Thanks to Trevor W. for raising an interesting question after I presented a Dec. 11 webinar for #MadCap on the design challenges in converting traditional online help to mobile format…The question:
With newer, touch-screen optimized operating systems like Windows 8 (and Apple’s Mountain Lion to some extent), and the merging of form factors--laptops and tablets (like MS Surface) --do you see a move away from more traditional online help layouts and towards a mobile-style layout for all platforms, including desktops? By mobile-style, I mean something that looks like your *** app with icons, rather than a stock mobile output…My initial answer:
The short and honest answer is that I don't know.The more useful answer is that our interface designs are evolving based on a number of factors including user age, expectations, screen size, and nature of the material and its application. Some specifics:
- User age - The de facto attitude is that the younger the user, the more comfortable they are with online material presented in a smartphone style - e.g. icons, cool colors, etc. It's not a bad way to think. Just as we went from the bland, gray look of the old HTML Help (CHM) output to the more tailorable browser-based WebHelp, and now HTML5, we're now going to the still more colorful smartphone style. My concern in this trend, however, is the risk of trying to force all material to fit into that style, as I said repeatedly during the webinar. I'm not sure that a guide to concrete mix standards would be appropriate in the same style as Angry Birds, but I expect to see someone try it.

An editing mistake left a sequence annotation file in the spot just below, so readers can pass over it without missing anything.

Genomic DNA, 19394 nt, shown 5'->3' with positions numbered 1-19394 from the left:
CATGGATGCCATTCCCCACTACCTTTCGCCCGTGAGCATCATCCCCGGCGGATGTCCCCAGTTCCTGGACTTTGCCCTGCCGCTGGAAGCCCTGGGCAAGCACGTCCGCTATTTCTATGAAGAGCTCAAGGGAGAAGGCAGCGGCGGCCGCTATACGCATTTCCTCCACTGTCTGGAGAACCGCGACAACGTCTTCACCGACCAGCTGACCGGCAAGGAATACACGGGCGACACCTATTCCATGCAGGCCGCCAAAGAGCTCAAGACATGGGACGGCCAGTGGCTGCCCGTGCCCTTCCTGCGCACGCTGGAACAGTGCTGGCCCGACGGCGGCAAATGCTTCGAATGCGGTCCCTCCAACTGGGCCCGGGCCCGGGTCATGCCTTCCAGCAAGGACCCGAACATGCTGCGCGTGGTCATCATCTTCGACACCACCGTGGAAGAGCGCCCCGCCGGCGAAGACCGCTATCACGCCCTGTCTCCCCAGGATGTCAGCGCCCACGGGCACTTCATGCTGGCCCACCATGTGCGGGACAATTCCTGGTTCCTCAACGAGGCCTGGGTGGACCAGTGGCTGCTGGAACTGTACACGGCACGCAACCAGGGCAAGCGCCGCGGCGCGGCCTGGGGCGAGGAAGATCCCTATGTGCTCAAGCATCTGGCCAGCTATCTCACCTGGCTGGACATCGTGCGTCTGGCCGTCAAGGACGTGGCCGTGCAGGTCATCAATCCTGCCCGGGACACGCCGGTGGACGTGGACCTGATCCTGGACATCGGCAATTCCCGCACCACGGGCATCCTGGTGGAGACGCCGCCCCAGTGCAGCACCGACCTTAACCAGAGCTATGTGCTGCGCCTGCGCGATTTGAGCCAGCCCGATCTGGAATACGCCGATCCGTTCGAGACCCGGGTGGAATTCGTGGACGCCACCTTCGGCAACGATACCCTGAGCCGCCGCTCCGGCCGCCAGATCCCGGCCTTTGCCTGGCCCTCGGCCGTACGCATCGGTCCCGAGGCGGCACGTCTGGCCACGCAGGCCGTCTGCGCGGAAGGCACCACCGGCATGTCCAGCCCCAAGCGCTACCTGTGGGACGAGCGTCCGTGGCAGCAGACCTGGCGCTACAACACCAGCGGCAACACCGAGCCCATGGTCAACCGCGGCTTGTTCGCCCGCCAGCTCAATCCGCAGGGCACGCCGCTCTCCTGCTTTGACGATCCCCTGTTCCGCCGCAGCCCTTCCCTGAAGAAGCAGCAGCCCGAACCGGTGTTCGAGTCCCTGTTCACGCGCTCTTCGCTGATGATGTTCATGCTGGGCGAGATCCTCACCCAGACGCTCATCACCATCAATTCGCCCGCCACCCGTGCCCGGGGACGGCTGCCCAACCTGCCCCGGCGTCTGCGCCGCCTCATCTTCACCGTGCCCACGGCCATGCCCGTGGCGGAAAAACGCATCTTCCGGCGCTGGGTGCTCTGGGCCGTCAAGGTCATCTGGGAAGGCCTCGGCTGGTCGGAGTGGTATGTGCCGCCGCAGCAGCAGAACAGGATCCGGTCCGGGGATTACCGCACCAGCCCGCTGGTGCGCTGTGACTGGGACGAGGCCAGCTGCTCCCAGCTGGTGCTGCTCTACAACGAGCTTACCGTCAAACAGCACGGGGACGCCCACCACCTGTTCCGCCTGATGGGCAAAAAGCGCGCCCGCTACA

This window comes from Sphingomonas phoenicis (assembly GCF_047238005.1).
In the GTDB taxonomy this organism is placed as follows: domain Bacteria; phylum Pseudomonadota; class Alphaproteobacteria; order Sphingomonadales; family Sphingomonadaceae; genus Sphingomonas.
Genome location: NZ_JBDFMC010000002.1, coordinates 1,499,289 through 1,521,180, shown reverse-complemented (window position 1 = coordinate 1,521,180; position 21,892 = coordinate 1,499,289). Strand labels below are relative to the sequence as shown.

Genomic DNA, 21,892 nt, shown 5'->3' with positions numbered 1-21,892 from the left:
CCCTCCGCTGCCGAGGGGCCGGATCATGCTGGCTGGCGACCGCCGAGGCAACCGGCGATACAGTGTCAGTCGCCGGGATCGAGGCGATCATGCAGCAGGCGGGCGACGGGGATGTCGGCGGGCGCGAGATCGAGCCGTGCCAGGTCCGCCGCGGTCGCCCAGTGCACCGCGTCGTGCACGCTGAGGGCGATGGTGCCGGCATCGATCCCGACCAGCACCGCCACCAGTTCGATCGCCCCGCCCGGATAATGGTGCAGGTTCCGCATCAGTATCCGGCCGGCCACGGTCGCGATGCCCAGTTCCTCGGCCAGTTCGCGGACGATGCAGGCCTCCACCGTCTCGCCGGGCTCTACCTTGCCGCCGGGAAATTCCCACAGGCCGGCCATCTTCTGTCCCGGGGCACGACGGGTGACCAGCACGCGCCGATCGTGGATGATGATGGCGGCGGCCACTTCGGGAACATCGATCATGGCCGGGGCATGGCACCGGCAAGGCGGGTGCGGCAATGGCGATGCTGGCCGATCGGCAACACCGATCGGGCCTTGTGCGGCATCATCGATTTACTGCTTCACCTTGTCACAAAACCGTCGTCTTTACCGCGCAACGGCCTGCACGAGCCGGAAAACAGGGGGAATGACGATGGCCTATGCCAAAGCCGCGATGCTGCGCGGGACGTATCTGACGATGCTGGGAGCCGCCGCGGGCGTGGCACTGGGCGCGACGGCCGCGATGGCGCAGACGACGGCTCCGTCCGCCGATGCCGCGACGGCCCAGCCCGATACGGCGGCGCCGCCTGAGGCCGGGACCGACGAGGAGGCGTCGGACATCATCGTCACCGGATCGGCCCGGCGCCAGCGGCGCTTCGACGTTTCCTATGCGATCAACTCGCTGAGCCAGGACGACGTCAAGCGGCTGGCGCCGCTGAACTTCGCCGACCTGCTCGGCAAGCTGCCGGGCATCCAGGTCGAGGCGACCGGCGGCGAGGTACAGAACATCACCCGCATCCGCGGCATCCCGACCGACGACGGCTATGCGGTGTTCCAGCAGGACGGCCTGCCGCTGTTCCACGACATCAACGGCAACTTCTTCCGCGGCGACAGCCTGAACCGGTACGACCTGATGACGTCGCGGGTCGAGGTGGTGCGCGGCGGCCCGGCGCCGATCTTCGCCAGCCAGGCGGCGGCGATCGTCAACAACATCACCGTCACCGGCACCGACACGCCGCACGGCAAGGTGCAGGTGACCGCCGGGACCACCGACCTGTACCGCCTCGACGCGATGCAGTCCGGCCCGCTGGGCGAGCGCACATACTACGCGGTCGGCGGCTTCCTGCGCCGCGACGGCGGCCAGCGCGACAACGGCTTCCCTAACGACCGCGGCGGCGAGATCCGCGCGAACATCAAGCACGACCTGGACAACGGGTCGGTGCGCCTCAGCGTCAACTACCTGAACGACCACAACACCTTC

- Expectations - Similar to my previous point but with the added points that we're providing less information as we expect users to be more up on things related to what we're documenting. For example, in the '90s, I wrote a lot of PC user guides and always included sections on the disk drives, how to use a mouse, etc. We don't do that anymore because we expect users to know those things. Companies are also reducing the amount of background material in their doc on the grounds that "if you don't know what a receivable is, you shouldn't be using our accounting software at all". That shortening of content makes sense but can be taken too far.- Screen size - There's a lot as to what you can do with such a tiny screen. The best thing, in my opinion, would be some sort of gesture or head-movement navigation coupled with a predictive agent, but the attempts to date - BOB and Clippy - haven't been very successful.
- Nature and application of the material - An online help system for an accounting software package calls for different help than does Fruit Ninja, obviously, but the question is whether we make each help system look consistent with its application or with the platform on which the application runs.I don’t know where I’ll go with this response but I’m interested in people’s thoughts…